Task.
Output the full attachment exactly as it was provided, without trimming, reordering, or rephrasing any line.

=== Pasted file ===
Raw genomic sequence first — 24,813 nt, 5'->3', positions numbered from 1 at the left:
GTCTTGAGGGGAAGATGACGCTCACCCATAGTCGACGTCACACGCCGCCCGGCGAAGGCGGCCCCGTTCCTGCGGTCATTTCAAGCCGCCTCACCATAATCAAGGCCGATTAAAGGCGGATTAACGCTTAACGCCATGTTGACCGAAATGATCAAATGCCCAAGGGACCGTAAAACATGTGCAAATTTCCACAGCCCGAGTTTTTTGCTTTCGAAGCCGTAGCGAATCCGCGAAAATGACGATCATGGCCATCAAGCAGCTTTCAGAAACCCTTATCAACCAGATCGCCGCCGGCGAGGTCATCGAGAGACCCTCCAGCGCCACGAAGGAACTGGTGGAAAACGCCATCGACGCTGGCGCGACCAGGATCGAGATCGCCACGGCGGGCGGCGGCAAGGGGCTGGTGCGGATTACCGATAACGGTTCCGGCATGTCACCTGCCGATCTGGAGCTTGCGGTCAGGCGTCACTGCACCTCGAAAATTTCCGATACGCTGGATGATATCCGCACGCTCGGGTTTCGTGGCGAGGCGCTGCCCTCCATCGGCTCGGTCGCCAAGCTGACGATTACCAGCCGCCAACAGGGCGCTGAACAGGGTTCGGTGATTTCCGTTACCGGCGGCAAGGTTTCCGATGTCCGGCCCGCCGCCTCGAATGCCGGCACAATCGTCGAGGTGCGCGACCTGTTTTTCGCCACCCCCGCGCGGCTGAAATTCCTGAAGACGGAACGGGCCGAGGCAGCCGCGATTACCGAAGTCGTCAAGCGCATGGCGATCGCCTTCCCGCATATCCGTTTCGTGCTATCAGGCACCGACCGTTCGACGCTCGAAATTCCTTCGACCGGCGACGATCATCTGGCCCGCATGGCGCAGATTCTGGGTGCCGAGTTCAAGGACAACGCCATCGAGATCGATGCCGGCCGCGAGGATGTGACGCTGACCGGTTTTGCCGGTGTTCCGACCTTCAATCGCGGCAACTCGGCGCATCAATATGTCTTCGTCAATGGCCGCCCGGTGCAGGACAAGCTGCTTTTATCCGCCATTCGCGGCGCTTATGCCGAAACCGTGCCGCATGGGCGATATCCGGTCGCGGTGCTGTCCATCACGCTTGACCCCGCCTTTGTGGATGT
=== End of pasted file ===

Raw genomic sequence first — 24,813 nt, 5'->3', positions numbered from 1 at the left:
GTCTTGAGGGGAAGATGACGCTCACCCATAGTCGACGTCACACGCCGCCCGGCGAAGGCGGCCCCGTTCCTGCGGTCATTTCAAGCCGCCTCACCATAATCAAGGCCGATTAAAGGCGGATTAACGCTTAACGCCATGTTGACCGAAATGATCAAATGCCCAAGGGACCGTAAAACATGTGCAAATTTCCACAGCCCGAGTTTTTTGCTTTCGAAGCCGTAGCGAATCCGCGAAAATGACGATCATGGCCATCAAGCAGCTTTCAGAAACCCTTATCAACCAGATCGCCGCCGGCGAGGTCATCGAGAGACCCTCCAGCGCCACGAAGGAACTGGTGGAAAACGCCATCGACGCTGGCGCGACCAGGATCGAGATCGCCACGGCGGGCGGCGGCAAGGGGCTGGTGCGGATTACCGATAACGGTTCCGGCATGTCACCTGCCGATCTGGAGCTTGCGGTCAGGCGTCACTGCACCTCGAAAATTTCCGATACGCTGGATGATATCCGCACGCTCGGGTTTCGTGGCGAGGCGCTGCCCTCCATCGGCTCGGTCGCCAAGCTGACGATTACCAGCCGCCAACAGGGCGCTGAACAGGGTTCGGTGATTTCCGTTACCGGCGGCAAGGTTTCCGATGTCCGGCCCGCCGCCTCGAATGCCGGCACAATCGTCGAGGTGCGCGACCTGTTTTTCGCCACCCCCGCGCGGCTGAAATTCCTGAAGACGGAACGGGCCGAGGCAGCCGCGATTACCGAAGTCGTCAAGCGCATGGCGATCGCCTTCCCGCATATCCGTTTCGTGCTATCAGGCACCGACCGTTCGACGCTCGAAATTCCTTCGACCGGCGACGATCATCTGGCCCGCATGGCGCAGATTCTGGGTGCCGAGTTCAAGGACAACGCCATCGAGATCGATGCCGGCCGCGAGGATGTGACGCTGACCGGTTTTGCCGGTGTTCCGACCTTCAATCGCGGCAACTCGGCGCATCAATATGTCTTCGTCAATGGCCGCCCGGTGCAGGACAAGCTGCTTTTATCCGCCATTCGCGGCGCTTATGCCGAAACCGTGCCGCATGGGCGATATCCGGTCGCGGTGCTGTCCATCACGCTTGACCCCGCCTTTGTGGATGT